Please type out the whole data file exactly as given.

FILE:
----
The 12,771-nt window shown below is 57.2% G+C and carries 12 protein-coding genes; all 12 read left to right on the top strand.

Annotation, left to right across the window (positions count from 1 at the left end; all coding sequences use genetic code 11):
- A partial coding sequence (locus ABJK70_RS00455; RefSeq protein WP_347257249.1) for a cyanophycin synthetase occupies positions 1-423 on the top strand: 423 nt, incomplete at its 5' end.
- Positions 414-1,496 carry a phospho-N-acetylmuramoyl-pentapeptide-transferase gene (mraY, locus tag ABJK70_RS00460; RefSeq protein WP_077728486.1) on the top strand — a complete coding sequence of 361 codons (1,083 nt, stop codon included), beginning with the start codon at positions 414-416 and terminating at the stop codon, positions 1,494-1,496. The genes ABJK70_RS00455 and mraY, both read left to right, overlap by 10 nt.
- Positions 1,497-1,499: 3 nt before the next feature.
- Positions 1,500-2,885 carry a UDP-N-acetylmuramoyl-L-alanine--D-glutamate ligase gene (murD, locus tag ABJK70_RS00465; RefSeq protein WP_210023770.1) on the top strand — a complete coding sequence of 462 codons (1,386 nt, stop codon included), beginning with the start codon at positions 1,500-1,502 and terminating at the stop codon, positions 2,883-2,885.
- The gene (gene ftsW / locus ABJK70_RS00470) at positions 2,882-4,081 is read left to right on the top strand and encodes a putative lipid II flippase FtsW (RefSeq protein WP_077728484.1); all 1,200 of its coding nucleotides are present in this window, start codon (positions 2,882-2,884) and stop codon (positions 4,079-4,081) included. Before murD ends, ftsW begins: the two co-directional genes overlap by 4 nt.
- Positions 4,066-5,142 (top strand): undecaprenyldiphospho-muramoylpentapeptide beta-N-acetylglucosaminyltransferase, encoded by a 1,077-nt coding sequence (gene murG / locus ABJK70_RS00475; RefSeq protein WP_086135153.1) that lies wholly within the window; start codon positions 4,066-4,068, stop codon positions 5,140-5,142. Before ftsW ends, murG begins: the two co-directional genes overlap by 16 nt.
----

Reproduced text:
The 12,771-nt window shown below is 57.2% G+C and carries 12 protein-coding genes; all 12 read left to right on the top strand.

Annotation, left to right across the window (positions count from 1 at the left end; all coding sequences use genetic code 11):
- A partial coding sequence (locus ABJK70_RS00455; RefSeq protein WP_347257249.1) for a cyanophycin synthetase occupies positions 1-423 on the top strand: 423 nt, incomplete at its 5' end.
- Positions 414-1,496 carry a phospho-N-acetylmuramoyl-pentapeptide-transferase gene (mraY, locus tag ABJK70_RS00460; RefSeq protein WP_077728486.1) on the top strand — a complete coding sequence of 361 codons (1,083 nt, stop codon included), beginning with the start codon at positions 414-416 and terminating at the stop codon, positions 1,494-1,496. The genes ABJK70_RS00455 and mraY, both read left to right, overlap by 10 nt.
- Positions 1,497-1,499: 3 nt before the next feature.
- Positions 1,500-2,885 carry a UDP-N-acetylmuramoyl-L-alanine--D-glutamate ligase gene (murD, locus tag ABJK70_RS00465; RefSeq protein WP_210023770.1) on the top strand — a complete coding sequence of 462 codons (1,386 nt, stop codon included), beginning with the start codon at positions 1,500-1,502 and terminating at the stop codon, positions 2,883-2,885.
- The gene (gene ftsW / locus ABJK70_RS00470) at positions 2,882-4,081 is read left to right on the top strand and encodes a putative lipid II flippase FtsW (RefSeq protein WP_077728484.1); all 1,200 of its coding nucleotides are present in this window, start codon (positions 2,882-2,884) and stop codon (positions 4,079-4,081) included. Before murD ends, ftsW begins: the two co-directional genes overlap by 4 nt.
- Positions 4,066-5,142 (top strand): undecaprenyldiphospho-muramoylpentapeptide beta-N-acetylglucosaminyltransferase, encoded by a 1,077-nt coding sequence (gene murG / locus ABJK70_RS00475; RefSeq protein WP_086135153.1) that lies wholly within the window; start codon positions 4,066-4,068, stop codon positions 5,140-5,142. Before ftsW ends, murG begins: the two co-directional genes overlap by 16 nt.